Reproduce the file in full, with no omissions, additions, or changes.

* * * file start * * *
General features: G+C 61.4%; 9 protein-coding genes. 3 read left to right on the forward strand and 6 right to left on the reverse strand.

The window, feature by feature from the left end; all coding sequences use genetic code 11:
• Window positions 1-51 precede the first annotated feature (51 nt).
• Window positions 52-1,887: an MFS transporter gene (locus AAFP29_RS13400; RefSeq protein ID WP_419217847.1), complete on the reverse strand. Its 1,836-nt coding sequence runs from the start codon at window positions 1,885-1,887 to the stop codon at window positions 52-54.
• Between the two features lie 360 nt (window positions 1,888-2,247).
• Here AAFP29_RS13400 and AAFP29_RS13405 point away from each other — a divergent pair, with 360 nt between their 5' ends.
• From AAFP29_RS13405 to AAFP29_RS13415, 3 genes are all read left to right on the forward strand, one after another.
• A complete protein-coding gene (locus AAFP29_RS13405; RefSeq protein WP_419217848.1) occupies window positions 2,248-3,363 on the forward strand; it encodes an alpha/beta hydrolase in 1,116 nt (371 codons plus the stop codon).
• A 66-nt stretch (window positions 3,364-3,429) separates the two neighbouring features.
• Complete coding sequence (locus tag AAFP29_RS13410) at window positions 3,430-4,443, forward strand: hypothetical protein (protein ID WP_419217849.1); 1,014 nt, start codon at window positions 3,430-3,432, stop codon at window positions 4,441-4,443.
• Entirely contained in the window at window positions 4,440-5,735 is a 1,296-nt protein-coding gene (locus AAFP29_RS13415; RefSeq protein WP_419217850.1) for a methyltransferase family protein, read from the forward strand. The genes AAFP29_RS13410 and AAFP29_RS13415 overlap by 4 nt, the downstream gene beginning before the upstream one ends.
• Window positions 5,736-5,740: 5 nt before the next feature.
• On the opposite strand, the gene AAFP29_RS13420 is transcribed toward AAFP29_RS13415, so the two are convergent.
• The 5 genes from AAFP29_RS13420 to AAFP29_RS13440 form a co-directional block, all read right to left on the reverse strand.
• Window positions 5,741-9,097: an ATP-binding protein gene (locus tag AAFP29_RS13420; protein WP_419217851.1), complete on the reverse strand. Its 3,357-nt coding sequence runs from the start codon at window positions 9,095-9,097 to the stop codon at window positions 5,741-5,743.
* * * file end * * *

General features: G+C 61.4%; 9 protein-coding genes. 3 read left to right on the forward strand and 6 right to left on the reverse strand.

The window, feature by feature from the left end; all coding sequences use genetic code 11:
• Window positions 1-51 precede the first annotated feature (51 nt).
• Window positions 52-1,887: an MFS transporter gene (locus AAFP29_RS13400; RefSeq protein ID WP_419217847.1), complete on the reverse strand. Its 1,836-nt coding sequence runs from the start codon at window positions 1,885-1,887 to the stop codon at window positions 52-54.
• Between the two features lie 360 nt (window positions 1,888-2,247).
• Here AAFP29_RS13400 and AAFP29_RS13405 point away from each other — a divergent pair, with 360 nt between their 5' ends.
• From AAFP29_RS13405 to AAFP29_RS13415, 3 genes are all read left to right on the forward strand, one after another.
• A complete protein-coding gene (locus AAFP29_RS13405; RefSeq protein WP_419217848.1) occupies window positions 2,248-3,363 on the forward strand; it encodes an alpha/beta hydrolase in 1,116 nt (371 codons plus the stop codon).
• A 66-nt stretch (window positions 3,364-3,429) separates the two neighbouring features.
• Complete coding sequence (locus tag AAFP29_RS13410) at window positions 3,430-4,443, forward strand: hypothetical protein (protein ID WP_419217849.1); 1,014 nt, start codon at window positions 3,430-3,432, stop codon at window positions 4,441-4,443.
• Entirely contained in the window at window positions 4,440-5,735 is a 1,296-nt protein-coding gene (locus AAFP29_RS13415; RefSeq protein WP_419217850.1) for a methyltransferase family protein, read from the forward strand. The genes AAFP29_RS13410 and AAFP29_RS13415 overlap by 4 nt, the downstream gene beginning before the upstream one ends.
• Window positions 5,736-5,740: 5 nt before the next feature.
• On the opposite strand, the gene AAFP29_RS13420 is transcribed toward AAFP29_RS13415, so the two are convergent.
• The 5 genes from AAFP29_RS13420 to AAFP29_RS13440 form a co-directional block, all read right to left on the reverse strand.
• Window positions 5,741-9,097: an ATP-binding protein gene (locus tag AAFP29_RS13420; protein WP_419217851.1), complete on the reverse strand. Its 3,357-nt coding sequence runs from the start codon at window positions 9,095-9,097 to the stop codon at window positions 5,741-5,743.